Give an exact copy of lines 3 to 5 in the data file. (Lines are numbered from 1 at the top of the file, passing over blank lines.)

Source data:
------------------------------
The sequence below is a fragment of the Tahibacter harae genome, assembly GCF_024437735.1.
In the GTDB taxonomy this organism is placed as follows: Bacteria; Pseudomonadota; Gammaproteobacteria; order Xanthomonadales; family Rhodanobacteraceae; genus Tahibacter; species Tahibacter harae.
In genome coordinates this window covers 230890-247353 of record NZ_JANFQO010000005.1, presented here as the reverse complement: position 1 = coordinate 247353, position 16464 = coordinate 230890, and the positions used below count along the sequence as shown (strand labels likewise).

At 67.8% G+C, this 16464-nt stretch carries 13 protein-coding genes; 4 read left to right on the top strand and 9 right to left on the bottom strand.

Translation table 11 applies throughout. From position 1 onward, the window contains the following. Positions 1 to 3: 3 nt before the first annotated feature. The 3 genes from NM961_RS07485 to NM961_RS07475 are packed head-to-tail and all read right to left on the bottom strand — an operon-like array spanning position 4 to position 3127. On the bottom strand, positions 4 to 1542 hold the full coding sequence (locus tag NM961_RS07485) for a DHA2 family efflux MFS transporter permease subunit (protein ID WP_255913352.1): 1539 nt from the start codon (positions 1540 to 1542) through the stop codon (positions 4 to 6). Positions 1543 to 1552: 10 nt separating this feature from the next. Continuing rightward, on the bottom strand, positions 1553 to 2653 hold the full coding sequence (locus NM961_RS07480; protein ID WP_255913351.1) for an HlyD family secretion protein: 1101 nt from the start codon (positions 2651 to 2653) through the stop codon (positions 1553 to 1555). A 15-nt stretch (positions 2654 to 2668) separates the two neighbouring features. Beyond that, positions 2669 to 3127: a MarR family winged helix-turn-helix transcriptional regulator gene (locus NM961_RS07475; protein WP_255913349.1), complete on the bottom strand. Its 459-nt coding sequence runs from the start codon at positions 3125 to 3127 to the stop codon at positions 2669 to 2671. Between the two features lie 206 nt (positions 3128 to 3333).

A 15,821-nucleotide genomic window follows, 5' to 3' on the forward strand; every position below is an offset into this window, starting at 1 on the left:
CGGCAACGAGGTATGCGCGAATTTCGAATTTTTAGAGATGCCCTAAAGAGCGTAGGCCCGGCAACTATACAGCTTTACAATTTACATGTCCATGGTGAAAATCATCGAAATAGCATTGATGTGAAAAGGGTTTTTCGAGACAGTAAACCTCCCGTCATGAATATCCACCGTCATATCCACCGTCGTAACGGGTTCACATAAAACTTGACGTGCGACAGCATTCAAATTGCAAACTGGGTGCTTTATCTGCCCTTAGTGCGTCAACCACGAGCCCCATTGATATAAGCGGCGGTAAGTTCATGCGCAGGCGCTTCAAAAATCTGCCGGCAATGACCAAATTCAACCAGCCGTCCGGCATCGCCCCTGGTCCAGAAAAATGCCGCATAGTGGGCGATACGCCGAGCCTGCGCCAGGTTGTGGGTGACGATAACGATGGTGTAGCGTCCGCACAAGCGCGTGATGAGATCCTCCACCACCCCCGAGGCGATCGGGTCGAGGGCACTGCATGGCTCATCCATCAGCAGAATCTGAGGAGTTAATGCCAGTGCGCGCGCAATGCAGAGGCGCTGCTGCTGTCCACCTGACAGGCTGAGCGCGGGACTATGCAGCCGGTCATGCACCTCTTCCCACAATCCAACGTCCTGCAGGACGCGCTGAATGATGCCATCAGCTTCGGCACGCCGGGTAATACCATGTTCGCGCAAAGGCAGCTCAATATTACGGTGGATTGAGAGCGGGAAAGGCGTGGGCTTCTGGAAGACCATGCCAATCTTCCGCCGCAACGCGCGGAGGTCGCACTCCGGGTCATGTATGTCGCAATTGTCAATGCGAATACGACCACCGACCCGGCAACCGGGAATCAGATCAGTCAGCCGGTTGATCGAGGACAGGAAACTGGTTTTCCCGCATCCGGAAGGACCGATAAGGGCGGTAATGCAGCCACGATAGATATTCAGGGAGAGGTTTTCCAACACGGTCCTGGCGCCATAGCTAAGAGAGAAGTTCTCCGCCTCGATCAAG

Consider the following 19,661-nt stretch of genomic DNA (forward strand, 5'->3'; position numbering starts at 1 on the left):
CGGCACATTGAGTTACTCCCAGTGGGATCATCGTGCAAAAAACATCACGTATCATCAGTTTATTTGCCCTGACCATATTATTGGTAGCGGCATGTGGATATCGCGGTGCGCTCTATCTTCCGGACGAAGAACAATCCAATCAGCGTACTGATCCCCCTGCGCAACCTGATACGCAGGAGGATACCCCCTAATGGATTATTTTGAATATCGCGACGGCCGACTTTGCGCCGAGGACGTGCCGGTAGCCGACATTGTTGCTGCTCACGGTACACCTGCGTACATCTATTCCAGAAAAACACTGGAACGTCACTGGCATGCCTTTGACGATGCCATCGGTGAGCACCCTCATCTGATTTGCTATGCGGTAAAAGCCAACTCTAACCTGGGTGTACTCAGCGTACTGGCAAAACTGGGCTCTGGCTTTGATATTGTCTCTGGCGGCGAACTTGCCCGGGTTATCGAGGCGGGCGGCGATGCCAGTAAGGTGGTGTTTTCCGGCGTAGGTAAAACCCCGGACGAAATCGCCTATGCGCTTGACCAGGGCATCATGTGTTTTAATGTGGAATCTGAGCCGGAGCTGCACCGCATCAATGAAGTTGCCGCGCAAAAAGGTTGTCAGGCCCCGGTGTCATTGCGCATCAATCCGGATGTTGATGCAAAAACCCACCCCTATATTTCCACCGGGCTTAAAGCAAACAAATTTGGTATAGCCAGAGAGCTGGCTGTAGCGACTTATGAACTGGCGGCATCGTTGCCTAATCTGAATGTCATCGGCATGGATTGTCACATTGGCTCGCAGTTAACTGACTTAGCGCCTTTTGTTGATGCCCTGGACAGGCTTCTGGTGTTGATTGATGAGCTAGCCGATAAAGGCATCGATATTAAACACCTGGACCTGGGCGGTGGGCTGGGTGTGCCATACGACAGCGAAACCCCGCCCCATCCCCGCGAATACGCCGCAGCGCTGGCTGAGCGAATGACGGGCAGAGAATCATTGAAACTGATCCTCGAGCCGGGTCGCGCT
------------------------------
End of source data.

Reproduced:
In genome coordinates this window covers 230890-247353 of record NZ_JANFQO010000005.1, presented here as the reverse complement: position 1 = coordinate 247353, position 16464 = coordinate 230890, and the positions used below count along the sequence as shown (strand labels likewise).

At 67.8% G+C, this 16464-nt stretch carries 13 protein-coding genes; 4 read left to right on the top strand and 9 right to left on the bottom strand.

Translation table 11 applies throughout. From position 1 onward, the window contains the following. Positions 1 to 3: 3 nt before the first annotated feature. The 3 genes from NM961_RS07485 to NM961_RS07475 are packed head-to-tail and all read right to left on the bottom strand — an operon-like array spanning position 4 to position 3127. On the bottom strand, positions 4 to 1542 hold the full coding sequence (locus tag NM961_RS07485) for a DHA2 family efflux MFS transporter permease subunit (protein ID WP_255913352.1): 1539 nt from the start codon (positions 1540 to 1542) through the stop codon (positions 4 to 6). Positions 1543 to 1552: 10 nt separating this feature from the next. Continuing rightward, on the bottom strand, positions 1553 to 2653 hold the full coding sequence (locus NM961_RS07480; protein ID WP_255913351.1) for an HlyD family secretion protein: 1101 nt from the start codon (positions 2651 to 2653) through the stop codon (positions 1553 to 1555). A 15-nt stretch (positions 2654 to 2668) separates the two neighbouring features. Beyond that, positions 2669 to 3127: a MarR family winged helix-turn-helix transcriptional regulator gene (locus NM961_RS07475; protein WP_255913349.1), complete on the bottom strand. Its 459-nt coding sequence runs from the start codon at positions 3125 to 3127 to the stop codon at positions 2669 to 2671. Between the two features lie 206 nt (positions 3128 to 3333).